MiniMagick.logger.level = Logger::DEBUG
D, [2016-03-19T07:31:36.755338 #87191] DEBUG -- : [0.01s] identify /var/folders/k7/6zx6dx6x7ys3rv3srh0nyfj00000gn/T/mini_magick20160319-87191-1ve31n1.jpg

In Rails you'll probably want to set MiniMagick.logger = Rails.logger.

Switching CLIs (ImageMagick <=> GraphicsMagick)

Default CLI is ImageMagick, but if you want to use GraphicsMagick, you can specify it in configuration:

MiniMagick.configure do |config|
  config.cli = :graphicsmagick

If you're a real ImageMagick guru, you might want to use GraphicsMagick only for certain processing blocks (because it's more efficient), or vice versa. You can accomplish this with .with_cli:

MiniMagick.with_cli(:graphicsmagick) do
  # Some processing that GraphicsMagick is better at

WARNING: If you're building a multithreaded web application, you should change the CLI only on application startup. This is because the configuration is global, so if you change it in a controller action, other threads in the same process will also have their CLI changed, which could lead to race conditions.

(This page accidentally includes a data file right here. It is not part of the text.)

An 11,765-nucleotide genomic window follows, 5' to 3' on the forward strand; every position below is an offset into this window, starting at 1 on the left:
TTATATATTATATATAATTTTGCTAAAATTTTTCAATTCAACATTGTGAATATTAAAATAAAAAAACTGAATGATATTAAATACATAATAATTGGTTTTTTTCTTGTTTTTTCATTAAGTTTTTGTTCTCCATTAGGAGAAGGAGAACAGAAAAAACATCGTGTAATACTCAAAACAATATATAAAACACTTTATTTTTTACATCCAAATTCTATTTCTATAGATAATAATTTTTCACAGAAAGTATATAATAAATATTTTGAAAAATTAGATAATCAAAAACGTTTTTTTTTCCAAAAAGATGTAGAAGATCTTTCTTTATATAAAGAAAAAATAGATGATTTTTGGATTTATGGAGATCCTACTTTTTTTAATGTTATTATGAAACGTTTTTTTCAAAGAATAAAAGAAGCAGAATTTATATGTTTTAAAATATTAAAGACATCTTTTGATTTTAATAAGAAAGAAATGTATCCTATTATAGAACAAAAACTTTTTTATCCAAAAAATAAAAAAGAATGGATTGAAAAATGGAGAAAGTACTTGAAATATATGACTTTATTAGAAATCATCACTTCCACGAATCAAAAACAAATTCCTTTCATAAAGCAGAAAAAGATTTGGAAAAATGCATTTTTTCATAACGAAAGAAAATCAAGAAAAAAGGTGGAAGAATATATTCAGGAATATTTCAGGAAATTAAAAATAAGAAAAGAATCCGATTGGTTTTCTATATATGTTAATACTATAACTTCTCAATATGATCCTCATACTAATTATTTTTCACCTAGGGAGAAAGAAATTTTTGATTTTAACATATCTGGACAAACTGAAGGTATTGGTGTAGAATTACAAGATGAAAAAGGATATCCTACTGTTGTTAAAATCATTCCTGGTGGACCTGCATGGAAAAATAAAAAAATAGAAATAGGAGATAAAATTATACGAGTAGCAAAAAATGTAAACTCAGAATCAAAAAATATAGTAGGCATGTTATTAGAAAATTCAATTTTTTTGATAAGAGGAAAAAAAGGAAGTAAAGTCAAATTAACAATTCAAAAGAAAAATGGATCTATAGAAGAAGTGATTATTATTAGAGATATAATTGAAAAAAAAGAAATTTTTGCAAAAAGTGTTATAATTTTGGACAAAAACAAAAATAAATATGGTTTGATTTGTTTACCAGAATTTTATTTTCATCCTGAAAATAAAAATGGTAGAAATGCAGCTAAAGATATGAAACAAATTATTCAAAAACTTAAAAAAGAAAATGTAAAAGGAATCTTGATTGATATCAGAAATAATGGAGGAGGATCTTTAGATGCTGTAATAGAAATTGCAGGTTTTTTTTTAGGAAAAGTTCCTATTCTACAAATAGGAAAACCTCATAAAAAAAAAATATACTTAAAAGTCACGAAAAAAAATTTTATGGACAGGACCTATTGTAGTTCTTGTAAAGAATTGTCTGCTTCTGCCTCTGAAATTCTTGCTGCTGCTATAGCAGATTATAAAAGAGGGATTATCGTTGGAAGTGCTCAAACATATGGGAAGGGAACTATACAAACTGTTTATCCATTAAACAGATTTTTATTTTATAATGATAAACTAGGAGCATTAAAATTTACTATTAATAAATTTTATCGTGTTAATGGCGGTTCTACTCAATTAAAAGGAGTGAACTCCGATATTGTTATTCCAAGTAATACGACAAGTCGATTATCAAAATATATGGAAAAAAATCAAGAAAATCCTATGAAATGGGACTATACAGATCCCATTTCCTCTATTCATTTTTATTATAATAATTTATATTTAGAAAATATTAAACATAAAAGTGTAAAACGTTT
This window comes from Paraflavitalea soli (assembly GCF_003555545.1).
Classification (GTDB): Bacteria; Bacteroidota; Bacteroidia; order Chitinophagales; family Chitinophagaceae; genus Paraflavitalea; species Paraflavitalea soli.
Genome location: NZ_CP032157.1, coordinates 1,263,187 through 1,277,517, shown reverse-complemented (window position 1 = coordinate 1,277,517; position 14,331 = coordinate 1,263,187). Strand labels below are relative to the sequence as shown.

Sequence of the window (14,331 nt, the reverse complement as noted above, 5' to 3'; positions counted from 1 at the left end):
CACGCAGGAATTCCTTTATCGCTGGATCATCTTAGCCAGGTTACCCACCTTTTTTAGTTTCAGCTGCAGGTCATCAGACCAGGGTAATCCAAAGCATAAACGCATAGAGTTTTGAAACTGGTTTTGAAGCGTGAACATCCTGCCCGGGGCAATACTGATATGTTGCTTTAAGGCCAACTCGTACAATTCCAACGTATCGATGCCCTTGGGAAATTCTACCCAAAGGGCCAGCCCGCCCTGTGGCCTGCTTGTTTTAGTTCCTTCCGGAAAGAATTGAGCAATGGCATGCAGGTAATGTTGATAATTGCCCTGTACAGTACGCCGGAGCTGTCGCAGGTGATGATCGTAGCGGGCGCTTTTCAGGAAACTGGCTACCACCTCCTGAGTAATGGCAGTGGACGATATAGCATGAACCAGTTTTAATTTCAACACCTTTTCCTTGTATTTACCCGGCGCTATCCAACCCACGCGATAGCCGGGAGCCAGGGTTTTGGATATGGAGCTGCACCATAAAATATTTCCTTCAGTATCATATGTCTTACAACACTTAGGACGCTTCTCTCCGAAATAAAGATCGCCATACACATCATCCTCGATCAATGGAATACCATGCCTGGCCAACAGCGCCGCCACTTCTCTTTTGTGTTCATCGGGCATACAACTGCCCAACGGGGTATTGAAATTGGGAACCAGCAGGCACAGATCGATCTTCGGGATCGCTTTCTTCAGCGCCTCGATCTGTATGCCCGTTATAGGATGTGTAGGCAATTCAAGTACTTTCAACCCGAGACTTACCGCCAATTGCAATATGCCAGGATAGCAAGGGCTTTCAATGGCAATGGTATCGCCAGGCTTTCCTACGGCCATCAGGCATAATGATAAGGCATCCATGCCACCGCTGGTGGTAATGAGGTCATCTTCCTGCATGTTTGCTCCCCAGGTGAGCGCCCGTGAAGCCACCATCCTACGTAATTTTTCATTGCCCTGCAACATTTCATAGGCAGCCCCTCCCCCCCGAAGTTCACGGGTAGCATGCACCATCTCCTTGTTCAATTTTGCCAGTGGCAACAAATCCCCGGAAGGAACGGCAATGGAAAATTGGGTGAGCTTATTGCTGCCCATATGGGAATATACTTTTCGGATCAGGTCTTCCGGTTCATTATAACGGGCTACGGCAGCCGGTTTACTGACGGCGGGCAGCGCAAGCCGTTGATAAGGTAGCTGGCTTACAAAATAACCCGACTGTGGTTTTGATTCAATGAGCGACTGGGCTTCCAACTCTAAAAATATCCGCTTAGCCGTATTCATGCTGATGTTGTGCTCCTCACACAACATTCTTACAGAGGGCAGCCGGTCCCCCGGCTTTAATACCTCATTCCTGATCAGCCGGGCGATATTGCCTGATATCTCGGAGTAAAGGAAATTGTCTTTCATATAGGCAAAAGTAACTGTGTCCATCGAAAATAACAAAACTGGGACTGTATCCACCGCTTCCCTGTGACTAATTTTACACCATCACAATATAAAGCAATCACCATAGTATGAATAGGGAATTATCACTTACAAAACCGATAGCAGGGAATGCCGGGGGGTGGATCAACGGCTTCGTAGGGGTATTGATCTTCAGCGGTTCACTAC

If you want to be close to the metal, you can use ImageMagick's command-line tools directly. do |mogrify|
  mogrify << "image.jpg"
end #=> `mogrify -resize 100x100 -negate image.jpg`

# OR

mogrify =
mogrify << "image.jpg" #=> `mogrify -resize 100x100 -negate image.jpg`

This way of using MiniMagick is highly recommended if you want to maximize performance of your image processing. Here are some of the features.


The most basic way of building a command is appending strings: do |convert|
  convert << "input.jpg"
  convert.merge! ["-resize", "500x500", "-negate"]
  convert << "output.jpg"